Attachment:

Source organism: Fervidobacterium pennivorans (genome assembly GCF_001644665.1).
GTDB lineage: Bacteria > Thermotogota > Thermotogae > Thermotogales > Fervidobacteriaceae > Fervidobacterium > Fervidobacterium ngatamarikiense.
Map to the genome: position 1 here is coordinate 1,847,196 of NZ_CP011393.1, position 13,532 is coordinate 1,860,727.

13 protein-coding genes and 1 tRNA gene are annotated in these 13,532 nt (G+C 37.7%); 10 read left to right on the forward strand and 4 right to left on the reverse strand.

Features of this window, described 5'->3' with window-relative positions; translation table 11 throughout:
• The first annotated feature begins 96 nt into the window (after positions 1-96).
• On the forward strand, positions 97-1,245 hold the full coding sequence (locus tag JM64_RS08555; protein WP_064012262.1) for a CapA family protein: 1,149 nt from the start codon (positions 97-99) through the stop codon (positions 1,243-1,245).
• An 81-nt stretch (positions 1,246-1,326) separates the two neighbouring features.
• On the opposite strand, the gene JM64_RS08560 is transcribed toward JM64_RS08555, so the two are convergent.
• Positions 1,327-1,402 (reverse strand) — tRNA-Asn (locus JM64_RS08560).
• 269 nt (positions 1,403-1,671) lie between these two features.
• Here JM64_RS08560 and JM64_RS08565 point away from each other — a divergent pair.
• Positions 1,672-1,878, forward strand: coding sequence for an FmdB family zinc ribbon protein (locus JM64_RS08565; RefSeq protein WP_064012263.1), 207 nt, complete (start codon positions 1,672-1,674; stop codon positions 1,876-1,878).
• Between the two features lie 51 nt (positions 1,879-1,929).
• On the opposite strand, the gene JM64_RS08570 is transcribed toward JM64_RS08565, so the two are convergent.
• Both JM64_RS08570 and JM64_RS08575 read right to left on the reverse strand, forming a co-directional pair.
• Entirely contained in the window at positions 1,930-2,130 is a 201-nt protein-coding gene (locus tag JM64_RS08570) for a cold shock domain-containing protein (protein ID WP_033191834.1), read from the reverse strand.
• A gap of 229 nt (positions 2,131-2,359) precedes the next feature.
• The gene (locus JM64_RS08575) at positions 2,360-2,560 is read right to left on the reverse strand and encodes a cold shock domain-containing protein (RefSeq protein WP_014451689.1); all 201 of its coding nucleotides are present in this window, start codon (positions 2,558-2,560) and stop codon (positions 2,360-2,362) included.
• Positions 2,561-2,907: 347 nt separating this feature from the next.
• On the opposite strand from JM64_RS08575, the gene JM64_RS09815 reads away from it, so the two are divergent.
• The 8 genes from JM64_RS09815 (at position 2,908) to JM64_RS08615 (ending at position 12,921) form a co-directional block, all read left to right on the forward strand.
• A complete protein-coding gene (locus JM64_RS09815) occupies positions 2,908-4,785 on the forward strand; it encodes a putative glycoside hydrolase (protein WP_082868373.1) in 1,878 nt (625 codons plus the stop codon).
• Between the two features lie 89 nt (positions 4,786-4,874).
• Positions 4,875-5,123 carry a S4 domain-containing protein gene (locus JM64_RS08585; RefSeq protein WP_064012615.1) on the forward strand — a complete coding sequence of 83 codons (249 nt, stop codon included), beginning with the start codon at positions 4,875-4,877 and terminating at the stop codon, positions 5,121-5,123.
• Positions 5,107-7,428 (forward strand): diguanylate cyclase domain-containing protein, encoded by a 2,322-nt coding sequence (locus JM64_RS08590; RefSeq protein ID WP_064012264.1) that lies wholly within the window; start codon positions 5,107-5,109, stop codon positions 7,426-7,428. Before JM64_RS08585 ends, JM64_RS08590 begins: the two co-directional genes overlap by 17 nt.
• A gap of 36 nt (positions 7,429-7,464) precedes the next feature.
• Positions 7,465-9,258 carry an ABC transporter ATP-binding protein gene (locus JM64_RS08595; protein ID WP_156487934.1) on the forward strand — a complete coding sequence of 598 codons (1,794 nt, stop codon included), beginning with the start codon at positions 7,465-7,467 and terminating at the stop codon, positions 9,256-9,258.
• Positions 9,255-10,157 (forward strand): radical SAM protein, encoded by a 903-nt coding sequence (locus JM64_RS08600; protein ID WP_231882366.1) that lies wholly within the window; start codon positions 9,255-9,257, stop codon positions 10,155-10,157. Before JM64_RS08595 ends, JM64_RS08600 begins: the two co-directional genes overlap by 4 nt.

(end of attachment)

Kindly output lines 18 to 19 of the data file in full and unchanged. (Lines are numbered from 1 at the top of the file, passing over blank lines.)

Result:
• A gap of 229 nt (positions 2,131-2,359) precedes the next feature.
• The gene (locus JM64_RS08575) at positions 2,360-2,560 is read right to left on the reverse strand and encodes a cold shock domain-containing protein (RefSeq protein WP_014451689.1); all 201 of its coding nucleotides are present in this window, start codon (positions 2,558-2,560) and stop codon (positions 2,360-2,362) included.